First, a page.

A sense of wonder in the digital age
There is a timeless feeling when you walk into the Empire Theatre on Block Island. It isn’t just the vintage décor — the old wood floor, the high-beamed ceiling, or the classic sign that hangs over the back of the hall. The one that advertises roller skating for 30 cents.
The Empire is one of the last movie theaters where the actual watching of the movie is the primary experience. The lobby isn’t stuffed with attractions that try to occupy every second of your time before you sit for the previews. There are no video games or restaurants and the concession stand is a small, low-tech affair: a glass booth filled with a selection of candy and a popcorn maker that sends the aroma of freshly popped kernals out into the street. More than one person has walked into the theatre just to enjoy the scent — a scent that brings everyone back to an early memory of going to the movies.
That was the difference between then and now. Anyone over a certain age — my age, 54 — remembers the first time they went to the movies and that is all we remember from that: the movie itself. There were no other distractions. The Empire Theatre still offers an experience close to that, and that alone makes the theatre unique.
Now the Empire Theatre, out of necessity, has entered the digital age, which has made a dramatic difference in what happens backstage.
Movies are no longer shipped in “cans” — circular tins filled with a long ribbon of celluloid. That celluloid had to be threaded through a projector — everything had to be lined up just right so that the sound and the image were synched — and then the projectionists would spend the next two hours praying that they wouldn’t find a pile of snaking film coiling out on the floor because something had gone wrong.
That’s all gone. It was announced last year that all movies were going digital. Now they are shipped in heavy cases, not much bigger than an oversized lunchbox, and inside the lunchbox is a harddrive. That harddrive is inserted into the projector and “ingested” — that’s the term — and then queued up, along with a trailer or two, for the next showing. (The new digital projector was purchased through a successful Kickstarter campaign last year. Theatre owner Gary Pollard had set a goal of $55,000 and he raised slightly more than that.)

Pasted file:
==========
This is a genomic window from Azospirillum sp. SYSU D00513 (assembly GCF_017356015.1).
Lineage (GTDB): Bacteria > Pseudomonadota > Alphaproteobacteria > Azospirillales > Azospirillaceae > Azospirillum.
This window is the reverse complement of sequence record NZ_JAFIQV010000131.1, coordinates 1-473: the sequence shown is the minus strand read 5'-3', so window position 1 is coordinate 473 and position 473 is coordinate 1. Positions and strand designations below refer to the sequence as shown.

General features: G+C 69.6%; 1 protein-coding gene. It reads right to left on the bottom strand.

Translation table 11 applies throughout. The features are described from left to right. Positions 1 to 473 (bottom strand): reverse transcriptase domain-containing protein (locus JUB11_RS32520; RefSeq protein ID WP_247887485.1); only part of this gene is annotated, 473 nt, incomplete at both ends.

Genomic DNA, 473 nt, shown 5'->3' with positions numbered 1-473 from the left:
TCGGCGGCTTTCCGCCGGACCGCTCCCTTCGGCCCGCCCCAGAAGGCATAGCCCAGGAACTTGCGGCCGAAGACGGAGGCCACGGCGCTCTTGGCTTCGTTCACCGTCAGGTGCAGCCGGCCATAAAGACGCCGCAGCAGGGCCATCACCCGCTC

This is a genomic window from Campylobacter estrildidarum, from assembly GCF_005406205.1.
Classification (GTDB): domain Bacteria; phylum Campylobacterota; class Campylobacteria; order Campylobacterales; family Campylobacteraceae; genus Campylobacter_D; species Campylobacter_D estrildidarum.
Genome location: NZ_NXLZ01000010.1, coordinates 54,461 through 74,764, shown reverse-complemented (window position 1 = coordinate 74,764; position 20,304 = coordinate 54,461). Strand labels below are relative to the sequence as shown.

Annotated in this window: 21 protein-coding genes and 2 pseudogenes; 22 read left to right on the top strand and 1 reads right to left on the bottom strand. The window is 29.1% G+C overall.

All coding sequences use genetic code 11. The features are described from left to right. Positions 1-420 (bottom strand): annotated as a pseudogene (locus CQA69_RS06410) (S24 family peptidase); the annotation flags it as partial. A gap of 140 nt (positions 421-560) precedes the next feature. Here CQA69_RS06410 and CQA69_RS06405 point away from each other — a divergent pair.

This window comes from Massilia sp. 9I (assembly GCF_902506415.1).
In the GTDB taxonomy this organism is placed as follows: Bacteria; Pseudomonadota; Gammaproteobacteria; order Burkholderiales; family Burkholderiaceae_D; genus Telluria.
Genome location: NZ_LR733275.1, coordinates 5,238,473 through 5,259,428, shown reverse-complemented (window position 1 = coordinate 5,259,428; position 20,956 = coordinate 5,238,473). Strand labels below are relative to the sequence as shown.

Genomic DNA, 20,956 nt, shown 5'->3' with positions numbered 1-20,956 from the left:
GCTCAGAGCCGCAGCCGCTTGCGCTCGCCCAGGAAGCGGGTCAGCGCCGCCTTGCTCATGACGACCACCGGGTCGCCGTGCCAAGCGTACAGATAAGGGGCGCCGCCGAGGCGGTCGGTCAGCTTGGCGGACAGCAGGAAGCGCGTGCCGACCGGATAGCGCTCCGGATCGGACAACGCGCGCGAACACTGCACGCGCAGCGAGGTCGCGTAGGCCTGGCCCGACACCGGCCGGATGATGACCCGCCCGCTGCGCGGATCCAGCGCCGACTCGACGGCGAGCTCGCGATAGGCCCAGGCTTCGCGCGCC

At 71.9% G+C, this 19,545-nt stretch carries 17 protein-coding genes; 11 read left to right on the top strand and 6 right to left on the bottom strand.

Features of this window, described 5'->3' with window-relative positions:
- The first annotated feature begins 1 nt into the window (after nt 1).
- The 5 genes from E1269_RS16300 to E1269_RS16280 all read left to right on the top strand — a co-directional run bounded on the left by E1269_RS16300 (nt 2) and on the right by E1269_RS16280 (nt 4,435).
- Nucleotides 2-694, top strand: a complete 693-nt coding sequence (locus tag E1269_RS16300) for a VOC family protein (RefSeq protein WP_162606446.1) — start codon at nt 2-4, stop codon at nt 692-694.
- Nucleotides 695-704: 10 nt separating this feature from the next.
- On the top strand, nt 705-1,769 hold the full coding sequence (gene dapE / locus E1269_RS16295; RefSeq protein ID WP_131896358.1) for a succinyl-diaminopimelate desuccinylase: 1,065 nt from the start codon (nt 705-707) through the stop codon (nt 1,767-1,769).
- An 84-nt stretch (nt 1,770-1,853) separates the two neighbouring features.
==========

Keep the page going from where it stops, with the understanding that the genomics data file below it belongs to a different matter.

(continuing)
A movie projectionist was once an artist — it was even a career in the mid-20th century because anyone who could start the next reel without a break and keep the film flowing through the sockets kept their patrons (and the owners) happy. Now you push a button or two.
What is undeniable is that when the lights go down, the image at the Empire is undoubtedly clearer and the sound is crisper. The tension of leaving the projection booth for a moment or two is replaced by some sense of security that the film will play all the way through. Moviegoers are happy because the film is shown uninterrupted from beginning to end.
But that is all in the background. It doesn’t take away from the fact that on any given night, when the Empire is open, the old wooden doors will spring open, someone will be sitting behind that old ticket-taker’s booth (it looks like the person sitting there will tell your fortune), and, sometime before the movie is to begin, the smell of popcorn will fill the air and the crowd will gather out on the street and wonder, just as moviegoers have for generations, what kind of places the movie they are about to see will take them to.